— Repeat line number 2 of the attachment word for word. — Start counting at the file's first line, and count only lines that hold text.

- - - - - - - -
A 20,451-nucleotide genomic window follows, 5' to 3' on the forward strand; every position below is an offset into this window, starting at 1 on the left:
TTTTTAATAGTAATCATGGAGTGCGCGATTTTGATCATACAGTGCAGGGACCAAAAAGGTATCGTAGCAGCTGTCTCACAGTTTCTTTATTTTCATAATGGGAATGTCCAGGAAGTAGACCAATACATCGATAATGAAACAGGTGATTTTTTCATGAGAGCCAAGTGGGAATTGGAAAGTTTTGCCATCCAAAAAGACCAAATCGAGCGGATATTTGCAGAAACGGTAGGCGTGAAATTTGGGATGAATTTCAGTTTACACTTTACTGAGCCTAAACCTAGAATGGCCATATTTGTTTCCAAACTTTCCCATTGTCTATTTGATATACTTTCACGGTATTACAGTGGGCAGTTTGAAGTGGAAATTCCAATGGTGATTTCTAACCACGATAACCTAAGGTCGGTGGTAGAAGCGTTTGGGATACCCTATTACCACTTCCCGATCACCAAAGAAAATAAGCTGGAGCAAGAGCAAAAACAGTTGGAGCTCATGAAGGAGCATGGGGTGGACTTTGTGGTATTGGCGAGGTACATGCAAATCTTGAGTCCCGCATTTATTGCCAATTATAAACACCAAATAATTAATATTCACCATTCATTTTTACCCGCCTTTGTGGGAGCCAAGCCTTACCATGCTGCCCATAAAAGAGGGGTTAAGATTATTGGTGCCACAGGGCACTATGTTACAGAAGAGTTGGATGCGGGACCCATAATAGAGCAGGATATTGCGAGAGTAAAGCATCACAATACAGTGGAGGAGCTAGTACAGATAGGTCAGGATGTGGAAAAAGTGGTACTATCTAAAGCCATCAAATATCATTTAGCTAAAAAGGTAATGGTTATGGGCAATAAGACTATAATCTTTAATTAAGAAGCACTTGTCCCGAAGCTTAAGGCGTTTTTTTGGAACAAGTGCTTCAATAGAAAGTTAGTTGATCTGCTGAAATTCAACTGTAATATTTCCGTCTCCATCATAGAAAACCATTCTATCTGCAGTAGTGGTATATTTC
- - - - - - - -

TTTTTAATAGTAATCATGGAGTGCGCGATTTTGATCATACAGTGCAGGGACCAAAAAGGTATCGTAGCAGCTGTCTCACAGTTTCTTTATTTTCATAATGGGAATGTCCAGGAAGTAGACCAATACATCGATAATGAAACAGGTGATTTTTTCATGAGAGCCAAGTGGGAATTGGAAAGTTTTGCCATCCAAAAAGACCAAATCGAGCGGATATTTGCAGAAACGGTAGGCGTGAAATTTGGGATGAATTTCAGTTTACACTTTACTGAGCCTAAACCTAGAATGGCCATATTTGTTTCCAAACTTTCCCATTGTCTATTTGATATACTTTCACGGTATTACAGTGGGCAGTTTGAAGTGGAAATTCCAATGGTGATTTCTAACCACGATAACCTAAGGTCGGTGGTAGAAGCGTTTGGGATACCCTATTACCACTTCCCGATCACCAAAGAAAATAAGCTGGAGCAAGAGCAAAAACAGTTGGAGCTCATGAAGGAGCATGGGGTGGACTTTGTGGTATTGGCGAGGTACATGCAAATCTTGAGTCCCGCATTTATTGCCAATTATAAACACCAAATAATTAATATTCACCATTCATTTTTACCCGCCTTTGTGGGAGCCAAGCCTTACCATGCTGCCCATAAAAGAGGGGTTAAGATTATTGGTGCCACAGGGCACTATGTTACAGAAGAGTTGGATGCGGGACCCATAATAGAGCAGGATATTGCGAGAGTAAAGCATCACAATACAGTGGAGGAGCTAGTACAGATAGGTCAGGATGTGGAAAAAGTGGTACTATCTAAAGCCATCAAATATCATTTAGCTAAAAAGGTAATGGTTATGGGCAATAAGACTATAATCTTTAATTAAGAAGCACTTGTCCCGAAGCTTAAGGCGTTTTTTTGGAACAAGTGCTTCAATAGAAAGTTAGTTGATCTGCTGAAATTCAACTGTAATATTTCCGTCTCCATCATAGAAAACCATTCTATCTGCAGTAGTGGTATATTTC